Access to finance is a challenge for the Egyptian economy as a whole, however, the problem is particularly acute in the agricultural sector; while the large-scale modern segment has access to credit, small-scale farmers – who represent the great bulk of farming activity in the country – have much more difficulty obtaining loans, in particular from commercial banks.

BARRIERS: Many barriers to obtaining finance in the sector relate to banks’ lack of technical expertise in agriculture and traditional loan models that do not take into account the specificities of the sector. For example, commercial loans generally fail to take into account the agricultural cycle, requiring that repayments begin immediately – when farmers have no income – rather than when the crop has been harvested or livestock sold. Banks treat agricultural borrowers like any commercial company, despite the seasonality of farming.

Another problem is the tendency for farmers to lack the necessary collateral for securing loans. The fragmentation of traditional agricultural and the small size of most farms often makes lending to farmers unattractive for commercial banks, as the income from the small loans required by smallholders may not be worth the transaction costs involved.

A state-backed bank, the Principle Bank for Agricultural Development and Credit (PBDAC), is charged with providing credit to the sector. As of mid-2012 the bank, which operates around 1210 branches, had outstanding loans of around LE26bn ($3.7bn) on its books. However, the institution is unable to meet all the sector’s needs by itself and has faced criticism for not adequately fulfilling its financing role.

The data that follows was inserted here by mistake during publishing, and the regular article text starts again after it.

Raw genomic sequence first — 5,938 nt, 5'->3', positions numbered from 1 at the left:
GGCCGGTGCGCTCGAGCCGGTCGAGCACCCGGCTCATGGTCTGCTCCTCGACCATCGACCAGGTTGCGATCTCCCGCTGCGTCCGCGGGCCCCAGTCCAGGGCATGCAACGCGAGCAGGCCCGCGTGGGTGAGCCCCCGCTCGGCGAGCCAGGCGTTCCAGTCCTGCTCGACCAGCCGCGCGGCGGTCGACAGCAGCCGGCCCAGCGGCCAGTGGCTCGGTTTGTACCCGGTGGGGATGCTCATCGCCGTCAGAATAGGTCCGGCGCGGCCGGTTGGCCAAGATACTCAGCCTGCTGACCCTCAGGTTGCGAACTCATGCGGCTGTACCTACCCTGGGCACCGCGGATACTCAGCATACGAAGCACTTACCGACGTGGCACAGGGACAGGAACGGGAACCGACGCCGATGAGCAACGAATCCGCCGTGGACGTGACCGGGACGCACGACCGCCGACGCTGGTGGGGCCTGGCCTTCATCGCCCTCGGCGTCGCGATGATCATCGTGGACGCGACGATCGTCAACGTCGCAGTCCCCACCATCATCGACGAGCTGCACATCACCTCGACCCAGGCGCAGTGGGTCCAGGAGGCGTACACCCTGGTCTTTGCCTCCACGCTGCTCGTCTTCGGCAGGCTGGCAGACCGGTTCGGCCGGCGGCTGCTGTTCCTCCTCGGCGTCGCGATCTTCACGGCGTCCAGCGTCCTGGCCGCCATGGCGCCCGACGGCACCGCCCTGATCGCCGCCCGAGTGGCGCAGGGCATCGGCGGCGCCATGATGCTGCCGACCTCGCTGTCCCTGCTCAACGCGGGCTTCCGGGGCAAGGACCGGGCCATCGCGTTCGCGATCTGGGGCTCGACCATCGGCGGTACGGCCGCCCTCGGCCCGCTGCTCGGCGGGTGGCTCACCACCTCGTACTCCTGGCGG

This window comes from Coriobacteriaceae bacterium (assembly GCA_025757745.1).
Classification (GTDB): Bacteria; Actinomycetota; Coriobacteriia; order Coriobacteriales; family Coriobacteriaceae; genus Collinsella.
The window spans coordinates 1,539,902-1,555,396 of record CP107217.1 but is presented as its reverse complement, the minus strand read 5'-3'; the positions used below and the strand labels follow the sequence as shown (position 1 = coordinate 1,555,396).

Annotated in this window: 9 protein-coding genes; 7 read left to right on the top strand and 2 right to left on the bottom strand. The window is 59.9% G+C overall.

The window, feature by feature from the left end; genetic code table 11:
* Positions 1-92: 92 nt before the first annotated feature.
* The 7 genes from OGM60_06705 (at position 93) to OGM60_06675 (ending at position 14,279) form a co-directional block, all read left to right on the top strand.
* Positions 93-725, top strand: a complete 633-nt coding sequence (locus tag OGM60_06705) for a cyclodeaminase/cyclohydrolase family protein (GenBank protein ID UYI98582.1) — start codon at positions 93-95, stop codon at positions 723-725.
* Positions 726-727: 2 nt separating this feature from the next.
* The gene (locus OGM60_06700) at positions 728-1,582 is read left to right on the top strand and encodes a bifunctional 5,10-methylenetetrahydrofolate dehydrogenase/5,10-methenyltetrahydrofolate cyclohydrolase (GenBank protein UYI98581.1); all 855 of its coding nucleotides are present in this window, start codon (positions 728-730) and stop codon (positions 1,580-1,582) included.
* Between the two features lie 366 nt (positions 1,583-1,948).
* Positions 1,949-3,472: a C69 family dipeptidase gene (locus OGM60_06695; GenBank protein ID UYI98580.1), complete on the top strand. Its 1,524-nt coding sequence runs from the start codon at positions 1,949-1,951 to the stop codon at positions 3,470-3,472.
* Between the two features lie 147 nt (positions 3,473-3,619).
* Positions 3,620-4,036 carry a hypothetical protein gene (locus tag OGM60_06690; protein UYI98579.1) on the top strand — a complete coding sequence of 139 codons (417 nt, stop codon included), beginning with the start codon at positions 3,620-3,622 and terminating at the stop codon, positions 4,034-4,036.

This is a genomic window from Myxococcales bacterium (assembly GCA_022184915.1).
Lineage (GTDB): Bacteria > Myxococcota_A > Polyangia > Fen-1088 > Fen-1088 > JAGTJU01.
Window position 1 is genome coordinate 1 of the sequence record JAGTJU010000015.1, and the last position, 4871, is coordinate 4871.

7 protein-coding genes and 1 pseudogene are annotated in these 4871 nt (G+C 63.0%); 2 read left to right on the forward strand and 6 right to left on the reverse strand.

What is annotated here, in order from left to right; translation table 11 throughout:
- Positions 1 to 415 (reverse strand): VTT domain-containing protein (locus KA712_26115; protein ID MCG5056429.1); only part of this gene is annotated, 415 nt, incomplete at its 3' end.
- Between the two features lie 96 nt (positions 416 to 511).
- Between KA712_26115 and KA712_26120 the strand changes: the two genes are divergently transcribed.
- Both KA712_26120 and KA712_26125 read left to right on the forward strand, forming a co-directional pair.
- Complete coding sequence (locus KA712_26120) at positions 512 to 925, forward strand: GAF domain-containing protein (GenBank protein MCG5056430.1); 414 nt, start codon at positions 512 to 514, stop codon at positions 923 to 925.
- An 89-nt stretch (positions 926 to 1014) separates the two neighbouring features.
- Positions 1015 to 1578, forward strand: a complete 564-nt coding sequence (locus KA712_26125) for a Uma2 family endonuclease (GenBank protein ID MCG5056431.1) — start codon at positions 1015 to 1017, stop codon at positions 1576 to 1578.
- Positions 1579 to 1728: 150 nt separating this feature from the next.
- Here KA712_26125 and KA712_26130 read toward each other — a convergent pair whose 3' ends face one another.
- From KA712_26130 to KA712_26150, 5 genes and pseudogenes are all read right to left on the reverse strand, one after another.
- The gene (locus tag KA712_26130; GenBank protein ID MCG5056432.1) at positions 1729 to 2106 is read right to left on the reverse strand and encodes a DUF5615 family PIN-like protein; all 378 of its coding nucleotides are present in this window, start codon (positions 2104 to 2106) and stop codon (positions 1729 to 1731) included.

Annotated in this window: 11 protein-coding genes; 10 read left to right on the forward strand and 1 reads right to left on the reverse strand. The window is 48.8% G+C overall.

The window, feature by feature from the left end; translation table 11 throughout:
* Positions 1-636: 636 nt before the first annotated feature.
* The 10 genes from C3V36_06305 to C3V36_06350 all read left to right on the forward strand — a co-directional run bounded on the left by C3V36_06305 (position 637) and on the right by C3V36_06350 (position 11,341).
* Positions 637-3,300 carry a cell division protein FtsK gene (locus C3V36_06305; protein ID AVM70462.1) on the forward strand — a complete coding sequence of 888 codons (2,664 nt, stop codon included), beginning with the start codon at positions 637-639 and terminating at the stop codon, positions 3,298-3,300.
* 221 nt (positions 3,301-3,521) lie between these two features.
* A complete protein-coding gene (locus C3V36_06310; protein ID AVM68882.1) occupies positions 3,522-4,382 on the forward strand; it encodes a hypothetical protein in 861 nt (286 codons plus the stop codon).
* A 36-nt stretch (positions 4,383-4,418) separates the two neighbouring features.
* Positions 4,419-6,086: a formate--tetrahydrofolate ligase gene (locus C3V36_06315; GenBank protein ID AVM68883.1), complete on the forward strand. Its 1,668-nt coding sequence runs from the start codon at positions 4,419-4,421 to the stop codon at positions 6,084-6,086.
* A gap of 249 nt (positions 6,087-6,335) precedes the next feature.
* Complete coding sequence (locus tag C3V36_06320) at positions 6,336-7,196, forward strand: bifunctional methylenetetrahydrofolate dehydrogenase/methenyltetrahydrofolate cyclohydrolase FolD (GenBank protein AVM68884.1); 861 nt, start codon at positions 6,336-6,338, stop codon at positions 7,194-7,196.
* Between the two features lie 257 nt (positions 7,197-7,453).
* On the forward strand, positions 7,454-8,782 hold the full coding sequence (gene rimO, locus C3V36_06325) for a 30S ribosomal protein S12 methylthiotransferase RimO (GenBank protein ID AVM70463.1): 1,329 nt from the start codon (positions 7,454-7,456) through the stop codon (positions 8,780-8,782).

“PBDAC see themselves more as a development bank; they do not see their main role as the provision of credit. There is a need to split their development role from their lending function as otherwise they will be unable to do either properly,” Ali El Saied, senior adviser for business intelligence and agribusiness at ACDI/VOCA’s Egyptian office, told OBG. Farmers also complain that the interest rate on loans from the bank, which can run as high as 20% (though most are lower) are too expensive and that they cannot afford them.

The lack of access to credit makes it difficult for farmers to invest in expanding or upgrading their farms, but more importantly, it can also make it difficult for them to even finish growing their crops or harvesting, forcing farmers to rely on informal financing methods. Among the most prominent of these are middlemen who buy up crops in advance and who form what is known as the kelala system. Many farmers are reliant on the system despite its costs, because of its stability. “Farmers have very little access to finance and often cannot afford to pay labourers to finish the season, so they sell in advance to intermediaries for less than they could earn if they were able to wait until the harvest was complete,” said El Saied.

EFFORTS: The government’s strategy for sustainable agricultural development toward 2030 calls for improving credit availability and providing concessional financing targeted at a number of key areas, including field irrigation, land reclamation, rural women and women’s associations. The strategy also calls for using farming contracts as collateral, thereby resolving the issue of farmers’ lack of conventional forms of collateral. PBDAC is aiming to expand its lending to the sector, with plans to triple the total number of farmers borrowing from the institution, from around 1m currently. In February 2013 the bank announced plans to expand Islamic retail banking services across 24 branches, having previously offered limited sharia-compliant services at 10 branches, in the hope that expanding the availability of such services will encourage more farmers to borrow. Under the initiative, the bank will make up to LE100m ($14.2m) of Islamic retail financing available by June 2013 to finance activities like equipment purchases and education. Donors and non-governmental organisations are also working to address the problem. For example the USAID-funded Zaytun project and the Egyptian Banking Institute provided training to senior Egyptian bankers on agricultural finance in June 2012.